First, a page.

Charles Goodhart: China's Slowdown May Help Solve One of Europe's Major Economic Problems
Will the euro area be around in 10 years?
Charles Goodhart, who wrote a seminal paper in the mid-1990s that predicted some of the problems the currency union would encounter, isn't so sure.
But the Morgan Stanley senior economic consultant and former member of the Bank of England's Monetary Policy Committee sees support for the stability of the common currency, which has been plagued by an "inability to adjust for differential shocks," coming from a curious source: a moderation in Chinese growth.
Persistent economic imbalances have been one of the key sources of political turmoil within the euro zone. And of these imbalances, Germany's current account surplus — which stands at a whopping 8 percent of gross domestic product as of the second quarter — reigns supreme.
Another former monetary policymaker (turned blogger turned hedge fund adviser), Ben Bernanke, explained why Germany is able to generate these massive trade surpluses:
First, the value of the euro does not accurately reflect German wages and production costs; the nation effectively imports a lower currency than its fundamentals warrant by virtue of its membership in the European Union.
Second, German policies, such as an austere fiscal stance, serve as a drag on domestic demand, thereby crimping imports.
During an interview on Bloomberg TV, Goodhart explained how a growth slowdown in the world's second-largest economy could help alleviate this imbalance within the euro area:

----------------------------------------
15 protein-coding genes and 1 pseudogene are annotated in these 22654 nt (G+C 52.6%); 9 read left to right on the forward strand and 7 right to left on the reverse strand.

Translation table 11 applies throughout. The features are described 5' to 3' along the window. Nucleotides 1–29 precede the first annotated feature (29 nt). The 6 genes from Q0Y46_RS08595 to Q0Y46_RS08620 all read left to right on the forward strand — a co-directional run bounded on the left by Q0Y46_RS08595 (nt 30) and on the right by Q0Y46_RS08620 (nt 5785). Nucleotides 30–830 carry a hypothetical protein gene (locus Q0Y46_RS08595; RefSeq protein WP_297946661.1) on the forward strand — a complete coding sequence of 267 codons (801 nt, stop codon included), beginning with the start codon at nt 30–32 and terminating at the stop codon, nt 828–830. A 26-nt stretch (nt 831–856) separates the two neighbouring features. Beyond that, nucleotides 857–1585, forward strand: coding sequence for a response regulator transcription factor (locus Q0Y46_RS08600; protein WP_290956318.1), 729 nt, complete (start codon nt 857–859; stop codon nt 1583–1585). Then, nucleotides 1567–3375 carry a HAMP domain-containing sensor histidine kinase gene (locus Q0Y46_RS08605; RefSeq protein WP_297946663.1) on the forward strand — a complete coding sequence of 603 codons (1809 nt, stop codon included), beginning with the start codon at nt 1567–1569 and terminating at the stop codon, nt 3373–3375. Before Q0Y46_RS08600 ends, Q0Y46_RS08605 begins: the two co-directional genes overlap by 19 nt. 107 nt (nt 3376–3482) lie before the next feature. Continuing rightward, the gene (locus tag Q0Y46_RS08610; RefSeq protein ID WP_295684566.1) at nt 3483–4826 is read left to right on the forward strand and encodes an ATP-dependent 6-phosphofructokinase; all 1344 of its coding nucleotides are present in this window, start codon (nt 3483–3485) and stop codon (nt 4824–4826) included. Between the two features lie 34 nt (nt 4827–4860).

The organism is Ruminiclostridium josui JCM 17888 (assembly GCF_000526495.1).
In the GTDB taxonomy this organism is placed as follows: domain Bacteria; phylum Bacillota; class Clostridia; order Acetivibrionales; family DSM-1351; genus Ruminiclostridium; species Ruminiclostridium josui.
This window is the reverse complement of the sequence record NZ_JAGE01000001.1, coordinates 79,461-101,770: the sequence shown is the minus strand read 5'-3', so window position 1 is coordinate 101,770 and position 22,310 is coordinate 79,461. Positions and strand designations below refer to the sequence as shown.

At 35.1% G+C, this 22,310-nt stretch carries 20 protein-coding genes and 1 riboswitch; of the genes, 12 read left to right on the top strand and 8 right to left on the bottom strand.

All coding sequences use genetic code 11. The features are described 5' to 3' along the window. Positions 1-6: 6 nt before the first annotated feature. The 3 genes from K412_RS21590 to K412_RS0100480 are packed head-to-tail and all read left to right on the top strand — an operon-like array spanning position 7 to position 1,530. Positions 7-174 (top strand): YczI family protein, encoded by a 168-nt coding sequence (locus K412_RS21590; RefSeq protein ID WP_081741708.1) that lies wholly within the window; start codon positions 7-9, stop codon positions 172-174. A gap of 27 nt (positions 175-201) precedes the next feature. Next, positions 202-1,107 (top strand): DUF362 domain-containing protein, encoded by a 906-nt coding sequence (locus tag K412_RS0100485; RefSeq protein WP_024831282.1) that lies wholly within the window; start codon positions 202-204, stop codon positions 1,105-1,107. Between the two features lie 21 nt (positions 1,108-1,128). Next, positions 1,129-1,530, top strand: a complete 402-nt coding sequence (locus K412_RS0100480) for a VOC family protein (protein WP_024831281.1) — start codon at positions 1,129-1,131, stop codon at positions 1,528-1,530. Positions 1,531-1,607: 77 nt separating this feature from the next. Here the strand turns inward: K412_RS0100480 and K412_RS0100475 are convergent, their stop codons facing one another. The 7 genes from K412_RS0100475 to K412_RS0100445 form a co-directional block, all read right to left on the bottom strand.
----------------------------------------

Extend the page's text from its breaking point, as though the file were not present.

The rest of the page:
The rise of China that I've been talking about benefited Germany enormously because the things that the Germans produce like investment goods were what China wanted to buy. But the stuff that China produced was competing with what Italy normally produces — you know, shoes, textiles, and whatever. So Germany benefited and Italy lost out by the rise of China. Now, if China growth is slowing down, it may reverse again so that some of the inherent pressures within the euro zone may become less over the next five years.
Would it be more ideal if Germany's current account surplus slimmed due to more imports, especially of goods and services from its European neighbors?
But the potential reversal highlighted by Goodhart suggests that there might be a bit of a silver lining to what's commonly considered to be a black swan.